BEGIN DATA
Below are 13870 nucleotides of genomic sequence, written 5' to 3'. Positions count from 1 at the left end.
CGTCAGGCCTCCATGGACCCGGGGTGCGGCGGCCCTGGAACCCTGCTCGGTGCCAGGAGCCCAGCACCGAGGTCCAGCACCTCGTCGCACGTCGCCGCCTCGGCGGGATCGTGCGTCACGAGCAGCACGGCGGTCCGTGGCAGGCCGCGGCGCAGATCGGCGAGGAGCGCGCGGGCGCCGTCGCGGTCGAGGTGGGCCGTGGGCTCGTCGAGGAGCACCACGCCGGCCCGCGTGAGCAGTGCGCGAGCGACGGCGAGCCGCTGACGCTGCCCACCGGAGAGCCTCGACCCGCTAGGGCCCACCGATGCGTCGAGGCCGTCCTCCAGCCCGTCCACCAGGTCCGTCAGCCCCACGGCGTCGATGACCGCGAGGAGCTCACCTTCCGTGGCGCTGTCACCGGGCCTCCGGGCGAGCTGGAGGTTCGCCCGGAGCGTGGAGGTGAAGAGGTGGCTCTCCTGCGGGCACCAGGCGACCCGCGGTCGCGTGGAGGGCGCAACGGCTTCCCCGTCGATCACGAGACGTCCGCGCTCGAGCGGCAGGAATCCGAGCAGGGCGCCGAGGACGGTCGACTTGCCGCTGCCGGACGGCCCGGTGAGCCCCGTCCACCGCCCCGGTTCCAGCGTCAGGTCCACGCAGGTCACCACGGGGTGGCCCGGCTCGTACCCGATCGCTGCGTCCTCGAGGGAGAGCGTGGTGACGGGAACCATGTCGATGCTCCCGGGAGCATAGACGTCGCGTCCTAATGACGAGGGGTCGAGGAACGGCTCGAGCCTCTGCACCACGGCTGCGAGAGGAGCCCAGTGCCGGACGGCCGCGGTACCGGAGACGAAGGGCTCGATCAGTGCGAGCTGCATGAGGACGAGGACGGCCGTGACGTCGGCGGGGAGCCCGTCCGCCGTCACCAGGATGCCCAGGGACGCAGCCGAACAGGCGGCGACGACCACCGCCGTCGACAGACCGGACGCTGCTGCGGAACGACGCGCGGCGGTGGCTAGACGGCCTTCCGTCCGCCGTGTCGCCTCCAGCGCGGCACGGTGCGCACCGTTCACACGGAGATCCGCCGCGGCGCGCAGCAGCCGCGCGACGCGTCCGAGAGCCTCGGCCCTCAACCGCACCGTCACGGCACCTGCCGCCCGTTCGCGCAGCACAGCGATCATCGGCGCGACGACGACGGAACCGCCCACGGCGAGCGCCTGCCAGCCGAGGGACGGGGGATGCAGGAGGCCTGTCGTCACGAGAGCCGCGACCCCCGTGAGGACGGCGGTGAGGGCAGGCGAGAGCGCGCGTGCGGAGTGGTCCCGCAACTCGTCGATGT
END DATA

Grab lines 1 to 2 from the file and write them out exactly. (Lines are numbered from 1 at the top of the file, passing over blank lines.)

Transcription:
Below are 13870 nucleotides of genomic sequence, written 5' to 3'. Positions count from 1 at the left end.
CGTCAGGCCTCCATGGACCCGGGGTGCGGCGGCCCTGGAACCCTGCTCGGTGCCAGGAGCCCAGCACCGAGGTCCAGCACCTCGTCGCACGTCGCCGCCTCGGCGGGATCGTGCGTCACGAGCAGCACGGCGGTCCGTGGCAGGCCGCGGCGCAGATCGGCGAGGAGCGCGCGGGCGCCGTCGCGGTCGAGGTGGGCCGTGGGCTCGTCGAGGAGCACCACGCCGGCCCGCGTGAGCAGTGCGCGAGCGACGGCGAGCCGCTGACGCTGCCCACCGGAGAGCCTCGACCCGCTAGGGCCCACCGATGCGTCGAGGCCGTCCTCCAGCCCGTCCACCAGGTCCGTCAGCCCCACGGCGTCGATGACCGCGAGGAGCTCACCTTCCGTGGCGCTGTCACCGGGCCTCCGGGCGAGCTGGAGGTTCGCCCGGAGCGTGGAGGTGAAGAGGTGGCTCTCCTGCGGGCACCAGGCGACCCGCGGTCGCGTGGAGGGCGCAACGGCTTCCCCGTCGATCACGAGACGTCCGCGCTCGAGCGGCAGGAATCCGAGCAGGGCGCCGAGGACGGTCGACTTGCCGCTGCCGGACGGCCCGGTGAGCCCCGTCCACCGCCCCGGTTCCAGCGTCAGGTCCACGCAGGTCACCACGGGGTGGCCCGGCTCGTACCCGATCGCTGCGTCCTCGAGGGAGAGCGTGGTGACGGGAACCATGTCGATGCTCCCGGGAGCATAGACGTCGCGTCCTAATGACGAGGGGTCGAGGAACGGCTCGAGCCTCTGCACCACGGCTGCGAGAGGAGCCCAGTGCCGGACGGCCGCGGTACCGGAGACGAAGGGCTCGATCAGTGCGAGCTGCATGAGGACGAGGACGGCCGTGACGTCGGCGGGGAGCCCGTCCGCCGTCACCAGGATGCCCAGGGACGCAGCCGAACAGGCGGCGACGACCACCGCCGTCGACAGACCGGACGCTGCTGCGGAACGACGCGCGGCGGTGGCTAGACGGCCTTCCGTCCGCCGTGTCGCCTCCAGCGCGGCACGGTGCGCACCGTTCACACGGAGATCCGCCGCGGCGCGCAGCAGCCGCGCGACGCGTCCGAGAGCCTCGGCCCTCAACCGCACCGTCACGGCACCTGCCGCCCGTTCGCGCAGCACAGCGATCATCGGCGCGACGACGACGGAACCGCCCACGGCGAGCGCCTGCCAGCCGAGGGACGGGGGATGCAGGAGGCCTGTCGTCACGAGAGCCGCGACCCCCGTGAGGACGGCGGTGAGGGCAGGCGAGAGCGCGCGTGCGGAGTGGTCCCGCAACTCGTCGATGT